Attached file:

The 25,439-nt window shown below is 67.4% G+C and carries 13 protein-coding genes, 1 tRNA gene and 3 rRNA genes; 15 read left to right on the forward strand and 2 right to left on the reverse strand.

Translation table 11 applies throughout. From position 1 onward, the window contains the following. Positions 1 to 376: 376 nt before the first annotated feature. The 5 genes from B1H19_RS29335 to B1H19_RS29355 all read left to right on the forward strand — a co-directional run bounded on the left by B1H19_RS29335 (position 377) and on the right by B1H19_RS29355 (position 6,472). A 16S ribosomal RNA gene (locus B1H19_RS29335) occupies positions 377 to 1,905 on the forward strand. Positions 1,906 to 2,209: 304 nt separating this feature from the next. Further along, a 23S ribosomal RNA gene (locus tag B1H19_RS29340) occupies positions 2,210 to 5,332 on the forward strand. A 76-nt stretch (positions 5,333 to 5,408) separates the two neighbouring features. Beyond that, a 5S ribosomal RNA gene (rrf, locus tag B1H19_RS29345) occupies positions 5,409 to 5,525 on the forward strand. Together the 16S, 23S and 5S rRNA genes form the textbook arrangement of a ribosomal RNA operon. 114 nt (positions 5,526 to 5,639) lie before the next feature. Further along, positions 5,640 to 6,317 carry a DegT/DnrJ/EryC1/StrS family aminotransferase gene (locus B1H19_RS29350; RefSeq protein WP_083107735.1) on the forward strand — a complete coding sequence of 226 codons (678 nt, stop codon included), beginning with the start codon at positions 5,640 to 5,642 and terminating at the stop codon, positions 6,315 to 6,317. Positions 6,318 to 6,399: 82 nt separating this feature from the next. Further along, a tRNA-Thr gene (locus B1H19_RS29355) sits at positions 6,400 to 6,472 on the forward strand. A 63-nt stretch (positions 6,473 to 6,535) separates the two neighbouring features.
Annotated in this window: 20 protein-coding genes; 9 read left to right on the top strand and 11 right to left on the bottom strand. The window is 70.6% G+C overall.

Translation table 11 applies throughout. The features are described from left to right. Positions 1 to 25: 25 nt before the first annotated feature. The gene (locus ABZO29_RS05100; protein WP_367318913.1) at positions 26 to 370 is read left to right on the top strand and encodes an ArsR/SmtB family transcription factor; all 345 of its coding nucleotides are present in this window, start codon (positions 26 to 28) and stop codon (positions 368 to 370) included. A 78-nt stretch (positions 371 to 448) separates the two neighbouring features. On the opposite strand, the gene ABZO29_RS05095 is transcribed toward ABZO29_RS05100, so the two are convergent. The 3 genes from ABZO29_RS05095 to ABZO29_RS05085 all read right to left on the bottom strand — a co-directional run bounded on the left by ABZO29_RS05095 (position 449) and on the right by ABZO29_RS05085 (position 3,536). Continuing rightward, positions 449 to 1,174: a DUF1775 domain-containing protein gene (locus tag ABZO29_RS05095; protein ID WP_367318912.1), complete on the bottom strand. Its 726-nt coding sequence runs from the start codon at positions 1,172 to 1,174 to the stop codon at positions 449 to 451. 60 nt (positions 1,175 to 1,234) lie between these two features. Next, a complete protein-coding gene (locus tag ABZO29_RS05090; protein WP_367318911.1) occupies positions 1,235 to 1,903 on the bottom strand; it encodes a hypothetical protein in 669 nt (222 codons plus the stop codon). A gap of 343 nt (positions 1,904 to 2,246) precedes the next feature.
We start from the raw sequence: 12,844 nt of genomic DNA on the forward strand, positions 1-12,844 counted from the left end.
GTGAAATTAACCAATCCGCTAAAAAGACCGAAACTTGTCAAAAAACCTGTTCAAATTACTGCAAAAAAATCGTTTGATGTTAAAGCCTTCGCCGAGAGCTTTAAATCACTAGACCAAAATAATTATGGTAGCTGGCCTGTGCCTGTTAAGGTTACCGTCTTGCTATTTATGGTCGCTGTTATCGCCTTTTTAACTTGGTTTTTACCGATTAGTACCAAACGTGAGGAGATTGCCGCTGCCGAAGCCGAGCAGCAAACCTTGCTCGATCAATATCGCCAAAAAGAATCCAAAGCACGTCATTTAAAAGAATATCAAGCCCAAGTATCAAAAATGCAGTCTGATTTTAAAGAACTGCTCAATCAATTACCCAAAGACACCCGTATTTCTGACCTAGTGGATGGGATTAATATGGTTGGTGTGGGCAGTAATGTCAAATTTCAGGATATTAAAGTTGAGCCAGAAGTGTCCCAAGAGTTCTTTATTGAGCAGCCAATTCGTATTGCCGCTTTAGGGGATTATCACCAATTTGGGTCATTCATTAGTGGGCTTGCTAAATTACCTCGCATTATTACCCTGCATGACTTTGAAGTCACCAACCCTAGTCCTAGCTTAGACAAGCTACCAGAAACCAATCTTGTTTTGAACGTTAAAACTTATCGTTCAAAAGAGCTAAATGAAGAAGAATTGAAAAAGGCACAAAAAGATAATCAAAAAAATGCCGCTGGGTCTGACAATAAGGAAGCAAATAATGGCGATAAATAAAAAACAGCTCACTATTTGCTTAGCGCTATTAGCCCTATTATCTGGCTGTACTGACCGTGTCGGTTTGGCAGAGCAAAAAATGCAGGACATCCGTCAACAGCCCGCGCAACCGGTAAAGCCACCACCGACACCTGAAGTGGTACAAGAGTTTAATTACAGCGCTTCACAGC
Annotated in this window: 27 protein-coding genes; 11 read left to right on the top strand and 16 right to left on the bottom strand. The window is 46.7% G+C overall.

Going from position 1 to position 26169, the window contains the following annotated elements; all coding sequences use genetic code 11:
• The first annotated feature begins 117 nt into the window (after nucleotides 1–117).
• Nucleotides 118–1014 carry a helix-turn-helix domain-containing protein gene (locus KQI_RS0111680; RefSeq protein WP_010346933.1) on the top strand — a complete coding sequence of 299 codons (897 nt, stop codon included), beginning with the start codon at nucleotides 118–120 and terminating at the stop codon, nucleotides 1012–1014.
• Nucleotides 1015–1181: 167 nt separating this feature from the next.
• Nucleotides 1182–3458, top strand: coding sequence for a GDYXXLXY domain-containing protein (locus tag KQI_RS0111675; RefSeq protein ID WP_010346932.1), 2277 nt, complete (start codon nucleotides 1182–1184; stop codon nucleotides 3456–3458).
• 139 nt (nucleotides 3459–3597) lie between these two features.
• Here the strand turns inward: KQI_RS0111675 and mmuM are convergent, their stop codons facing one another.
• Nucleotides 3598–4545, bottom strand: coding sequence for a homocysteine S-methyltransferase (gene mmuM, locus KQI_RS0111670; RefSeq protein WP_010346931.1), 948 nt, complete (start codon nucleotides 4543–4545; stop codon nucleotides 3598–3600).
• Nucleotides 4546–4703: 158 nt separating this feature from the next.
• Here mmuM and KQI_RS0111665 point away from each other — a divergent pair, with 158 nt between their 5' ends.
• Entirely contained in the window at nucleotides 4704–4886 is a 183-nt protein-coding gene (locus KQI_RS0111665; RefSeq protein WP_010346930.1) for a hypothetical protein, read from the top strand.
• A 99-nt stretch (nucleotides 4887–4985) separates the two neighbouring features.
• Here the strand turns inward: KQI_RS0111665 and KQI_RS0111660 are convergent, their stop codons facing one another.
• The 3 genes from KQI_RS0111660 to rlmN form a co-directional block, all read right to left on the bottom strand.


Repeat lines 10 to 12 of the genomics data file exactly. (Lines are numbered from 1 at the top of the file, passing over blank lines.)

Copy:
• Nucleotides 118–1014 carry a helix-turn-helix domain-containing protein gene (locus KQI_RS0111680; RefSeq protein WP_010346933.1) on the top strand — a complete coding sequence of 299 codons (897 nt, stop codon included), beginning with the start codon at nucleotides 118–120 and terminating at the stop codon, nucleotides 1012–1014.
• Nucleotides 1015–1181: 167 nt separating this feature from the next.
• Nucleotides 1182–3458, top strand: coding sequence for a GDYXXLXY domain-containing protein (locus tag KQI_RS0111675; RefSeq protein ID WP_010346932.1), 2277 nt, complete (start codon nucleotides 1182–1184; stop codon nucleotides 3456–3458).